Schools are still segregated

Jan 01, 2018

Segregation is dead, long live segregation

When I think of segregation, I think of a historical event. Something begun under the umbrella of government agency and vanquished by collective endeavor. However, the data suggest that despite the end of exogenous state-sponsored inequity, we see a emergent clustering of ethnic groups in America that produces non-homogenous demographic distributions in k-12 education. Below we investigate the scope of this phenomenon using a number of quantitative techniques.

Demographics are distributed regionally, then locally

Before we evaluate local clustering in school populations, we must begin by decoupling it regional phenomena. Not every state has the same demographics. There exists majority minority states (Hawaii, California, Texas) and majority white states (Vermont, Maine, West Virginia). We are a collective of vaguely autonomous republics and any evaluation of a student body of a particular school must be contextualized by the statistics of the state in which it is located. Below we see the white proportionality of each state:

What does modern segregation look like?

Unlike de jure segregation of the past, modern racial clustering is not usually a consequence of direct state action, but rather an emergent phenomenon arising from the interface of human behavior and public policy. In fact the supreme court ruled in 2007 that it was unconstitutional for state actors to forcibly integrate schools - so racial separation today is a passive, bottom-up process.

To examine the face of modern segregation let’s consider the following two high-schools : Minnetonka High just outside of Minneapolis, MN and Berkmar High just outside of Atlanta, GA. Minnetonka is predominantly white and Berkmar is predominantly non-white, but that alone is not enough to indicate segragation.

The question is - how well do the demographics of these schools mirror the demographics of the state? Are they representative of a well mixed population? To gain context, lets consider a hypothetical distribution of schools that comes from random resampling of the total state demographics. Here, we would expect some variance in the demographics of the schools as a function of the the error in bootstrap resampling. However, we can see that the distribution remains relatively homogenous with schools neither being purely white nor purely non-white. Reality is very far from this randomly generated distribution. For both Minnesota and Georgia, we see many schools are not well mixed - the ensemble of schools expresses a heterogeneous range of demographics.

The qualitative difference are clear, but what quantitative metrics can we employ to compare the relative segregation of each state.

First lets borrow a tool from information theory Kullback Leibler divergence. This is a non-parametric calculation of how similar two distribution are. In this case, we can compare how similar the actual demographic distributions of schools in a state are to the distribution that would be generated from pure random sampling.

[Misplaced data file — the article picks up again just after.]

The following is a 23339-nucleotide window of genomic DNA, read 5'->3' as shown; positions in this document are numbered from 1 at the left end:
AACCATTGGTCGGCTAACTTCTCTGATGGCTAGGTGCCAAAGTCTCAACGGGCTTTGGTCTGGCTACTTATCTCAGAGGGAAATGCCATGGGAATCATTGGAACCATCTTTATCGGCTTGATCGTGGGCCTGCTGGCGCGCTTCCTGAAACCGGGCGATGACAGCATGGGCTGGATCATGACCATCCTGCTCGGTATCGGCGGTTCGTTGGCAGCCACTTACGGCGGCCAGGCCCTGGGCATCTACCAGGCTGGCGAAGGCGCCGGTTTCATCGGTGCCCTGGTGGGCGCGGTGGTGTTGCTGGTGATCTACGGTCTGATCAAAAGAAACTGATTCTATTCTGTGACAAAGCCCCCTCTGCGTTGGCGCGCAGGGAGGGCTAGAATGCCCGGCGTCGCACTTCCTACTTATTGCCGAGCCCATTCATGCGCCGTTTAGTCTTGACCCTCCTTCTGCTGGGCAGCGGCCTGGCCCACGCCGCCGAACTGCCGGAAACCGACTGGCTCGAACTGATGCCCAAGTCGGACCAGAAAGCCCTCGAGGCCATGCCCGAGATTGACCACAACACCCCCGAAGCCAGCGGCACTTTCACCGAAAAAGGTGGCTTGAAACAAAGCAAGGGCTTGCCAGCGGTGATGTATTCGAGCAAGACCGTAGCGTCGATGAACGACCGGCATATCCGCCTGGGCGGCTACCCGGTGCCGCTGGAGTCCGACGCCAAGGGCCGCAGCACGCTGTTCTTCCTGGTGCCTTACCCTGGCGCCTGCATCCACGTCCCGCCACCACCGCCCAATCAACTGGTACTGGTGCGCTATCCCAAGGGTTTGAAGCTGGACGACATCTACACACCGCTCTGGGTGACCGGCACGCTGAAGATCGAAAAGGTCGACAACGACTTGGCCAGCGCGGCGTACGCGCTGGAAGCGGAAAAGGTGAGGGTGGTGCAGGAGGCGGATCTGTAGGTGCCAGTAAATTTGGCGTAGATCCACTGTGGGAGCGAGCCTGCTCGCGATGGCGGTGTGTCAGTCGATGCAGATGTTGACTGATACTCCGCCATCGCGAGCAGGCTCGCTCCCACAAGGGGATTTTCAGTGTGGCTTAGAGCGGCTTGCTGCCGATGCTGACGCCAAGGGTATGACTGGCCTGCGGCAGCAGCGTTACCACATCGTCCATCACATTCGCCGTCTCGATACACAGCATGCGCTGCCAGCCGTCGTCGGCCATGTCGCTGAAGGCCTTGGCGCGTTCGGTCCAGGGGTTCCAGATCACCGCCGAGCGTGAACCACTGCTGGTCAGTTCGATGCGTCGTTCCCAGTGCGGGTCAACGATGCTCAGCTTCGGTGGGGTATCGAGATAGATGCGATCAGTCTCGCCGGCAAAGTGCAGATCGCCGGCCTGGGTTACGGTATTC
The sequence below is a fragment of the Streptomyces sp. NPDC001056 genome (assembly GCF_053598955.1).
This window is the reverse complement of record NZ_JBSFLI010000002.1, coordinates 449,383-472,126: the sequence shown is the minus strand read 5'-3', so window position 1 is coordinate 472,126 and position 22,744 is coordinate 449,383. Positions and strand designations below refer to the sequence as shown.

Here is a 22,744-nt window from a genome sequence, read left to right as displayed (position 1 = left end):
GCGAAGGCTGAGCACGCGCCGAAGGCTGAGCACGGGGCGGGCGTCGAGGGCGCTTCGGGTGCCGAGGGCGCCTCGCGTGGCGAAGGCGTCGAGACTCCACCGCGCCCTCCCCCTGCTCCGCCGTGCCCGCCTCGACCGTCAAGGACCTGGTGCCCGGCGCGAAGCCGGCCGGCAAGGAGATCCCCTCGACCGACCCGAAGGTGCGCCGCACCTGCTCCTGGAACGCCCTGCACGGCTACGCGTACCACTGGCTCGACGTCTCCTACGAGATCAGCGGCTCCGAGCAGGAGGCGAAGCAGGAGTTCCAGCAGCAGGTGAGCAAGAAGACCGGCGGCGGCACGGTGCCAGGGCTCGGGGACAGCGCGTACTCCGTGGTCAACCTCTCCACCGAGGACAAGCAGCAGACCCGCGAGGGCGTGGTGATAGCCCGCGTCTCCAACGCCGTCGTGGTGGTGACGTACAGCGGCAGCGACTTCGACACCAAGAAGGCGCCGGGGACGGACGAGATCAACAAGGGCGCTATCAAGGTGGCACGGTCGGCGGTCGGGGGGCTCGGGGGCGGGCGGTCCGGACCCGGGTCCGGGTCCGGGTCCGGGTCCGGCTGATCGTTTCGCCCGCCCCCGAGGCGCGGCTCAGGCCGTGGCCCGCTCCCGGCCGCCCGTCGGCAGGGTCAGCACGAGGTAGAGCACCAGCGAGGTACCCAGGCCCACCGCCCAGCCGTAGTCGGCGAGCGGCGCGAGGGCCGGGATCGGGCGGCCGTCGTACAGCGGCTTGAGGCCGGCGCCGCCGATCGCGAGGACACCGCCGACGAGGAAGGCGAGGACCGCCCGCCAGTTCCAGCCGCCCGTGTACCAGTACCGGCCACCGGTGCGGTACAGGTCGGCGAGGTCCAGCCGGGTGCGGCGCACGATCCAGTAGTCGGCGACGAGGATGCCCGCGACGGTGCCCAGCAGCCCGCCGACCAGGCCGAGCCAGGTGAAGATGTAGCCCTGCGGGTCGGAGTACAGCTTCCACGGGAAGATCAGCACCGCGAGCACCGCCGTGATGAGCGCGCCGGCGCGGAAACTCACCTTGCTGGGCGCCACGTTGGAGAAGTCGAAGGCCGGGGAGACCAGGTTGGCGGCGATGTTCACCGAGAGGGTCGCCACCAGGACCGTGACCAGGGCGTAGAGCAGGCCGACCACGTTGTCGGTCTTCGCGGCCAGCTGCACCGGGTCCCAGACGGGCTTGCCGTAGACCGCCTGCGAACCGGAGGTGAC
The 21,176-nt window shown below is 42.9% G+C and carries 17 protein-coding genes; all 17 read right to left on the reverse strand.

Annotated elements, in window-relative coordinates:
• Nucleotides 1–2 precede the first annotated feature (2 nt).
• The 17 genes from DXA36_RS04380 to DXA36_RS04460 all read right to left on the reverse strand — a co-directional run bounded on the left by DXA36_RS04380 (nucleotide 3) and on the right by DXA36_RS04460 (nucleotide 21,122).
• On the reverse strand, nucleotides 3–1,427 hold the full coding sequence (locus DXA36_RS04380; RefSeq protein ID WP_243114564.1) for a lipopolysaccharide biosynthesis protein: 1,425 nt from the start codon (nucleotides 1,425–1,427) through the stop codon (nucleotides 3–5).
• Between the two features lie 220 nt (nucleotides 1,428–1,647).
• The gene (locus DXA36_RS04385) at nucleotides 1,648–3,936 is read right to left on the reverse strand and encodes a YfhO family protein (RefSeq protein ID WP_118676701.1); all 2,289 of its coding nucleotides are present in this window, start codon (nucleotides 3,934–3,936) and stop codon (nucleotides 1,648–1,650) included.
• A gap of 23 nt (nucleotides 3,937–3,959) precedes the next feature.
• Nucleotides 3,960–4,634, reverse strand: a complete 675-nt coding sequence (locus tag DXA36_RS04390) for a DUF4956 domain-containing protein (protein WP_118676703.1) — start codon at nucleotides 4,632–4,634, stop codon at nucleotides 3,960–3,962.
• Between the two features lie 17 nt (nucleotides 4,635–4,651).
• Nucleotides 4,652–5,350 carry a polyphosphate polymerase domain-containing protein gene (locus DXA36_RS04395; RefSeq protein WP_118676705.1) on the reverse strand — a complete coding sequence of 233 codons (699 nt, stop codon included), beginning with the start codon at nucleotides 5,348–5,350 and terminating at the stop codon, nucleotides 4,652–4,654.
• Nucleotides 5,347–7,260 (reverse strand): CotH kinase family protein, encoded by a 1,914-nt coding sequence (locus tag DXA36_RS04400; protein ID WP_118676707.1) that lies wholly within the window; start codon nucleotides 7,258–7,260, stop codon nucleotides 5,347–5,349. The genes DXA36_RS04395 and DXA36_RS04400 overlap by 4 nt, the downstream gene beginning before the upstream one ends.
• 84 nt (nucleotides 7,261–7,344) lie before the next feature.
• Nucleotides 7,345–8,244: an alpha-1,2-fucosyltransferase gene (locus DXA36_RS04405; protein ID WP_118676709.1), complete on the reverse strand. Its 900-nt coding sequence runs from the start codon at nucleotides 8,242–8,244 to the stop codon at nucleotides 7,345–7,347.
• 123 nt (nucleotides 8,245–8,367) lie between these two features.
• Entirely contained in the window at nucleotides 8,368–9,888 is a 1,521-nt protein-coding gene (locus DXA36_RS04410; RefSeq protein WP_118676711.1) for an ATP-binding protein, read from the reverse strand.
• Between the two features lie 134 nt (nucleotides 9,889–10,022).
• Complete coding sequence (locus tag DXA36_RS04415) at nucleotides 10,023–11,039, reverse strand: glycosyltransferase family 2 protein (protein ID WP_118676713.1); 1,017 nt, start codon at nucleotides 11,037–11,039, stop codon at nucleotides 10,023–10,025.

Alternatively, we can solve the binomial proportion confidence interval formula for how unlikely randomly sampling a school population would be. In this case $\hat{p}(x)$ is the observed percentage of white people in a school, ${p}(x)$ is the state wide percentage, and n is the number of students in that school. The z score can be understood as a measure of unlikeliness that that school population could occur randomly - or how segregated it is.

\[ z=\frac{|\hat{p}(x)-p(x)|}{\sqrt{\frac{1}{n}(p(x)*(1-p(x)))}} \]

Then we can average that over all k schools in the state.

\[ \bar{z}=\frac{1}{k}\sum_{j=1}^{k}\frac{|\hat{p}_j(x)-p_j(x)|}{\sqrt{\frac{1}{n}(p_j(x)*(1-p_j(x)))}} \]

We see that both metric confirm similar trends : that Minnesota is less segregated for its demographics than Georgia.

Segregation manifests spatially

An important element of these data is the spatial component. See the maps below of the first and fourth most populous states and how their school demographics are distributed spatially.

New York shows that certain upstate is disproportionately white while the city is disproportionately nonwhite. Interestingly, even within the city there exists demographic heterogeneity manifested as local clustering.

Verdict : how segregated is your state?

Applying the z-score metric from above we can calculate the average degree of segregation for each state.

What predicts this segregation?

We can consider several covariates with this emergent, de-facto, segregation. First, the demographics of the state matter, as you can’t be segregated if you’re completely homogenous. Mouse over the state below to reveal their % white as well as their segregation score.

However, this variable doesn’t have strong predictive power over whether the state is segregated or not. The level of urbanization of the state seems to have more of an impact. Mouse over the state below to reveal their % urbanized as well as their segregation score.


US government data is highly racialized which lends itself to testing these sorts of hypotheses. For instance, tracking distributions of student family income is a little harder. However, statistics like income could be inferred from proxy variables like the percentage of students qualifying in free lunch programs.

Still, these data represent quantitatively disprove the hypothesis that segregation is exclusively a top-down phenomenon that was part of the historical record. It still exists today in part because of the emergent clustering produced from humans tendency to self-associate.

Watch the video essay below for further analysis: 


  • Data can be found here; the urbanization and state demographics just from wikipedia
  • Code ; maps were made with basemap - ideas for the map figures came from here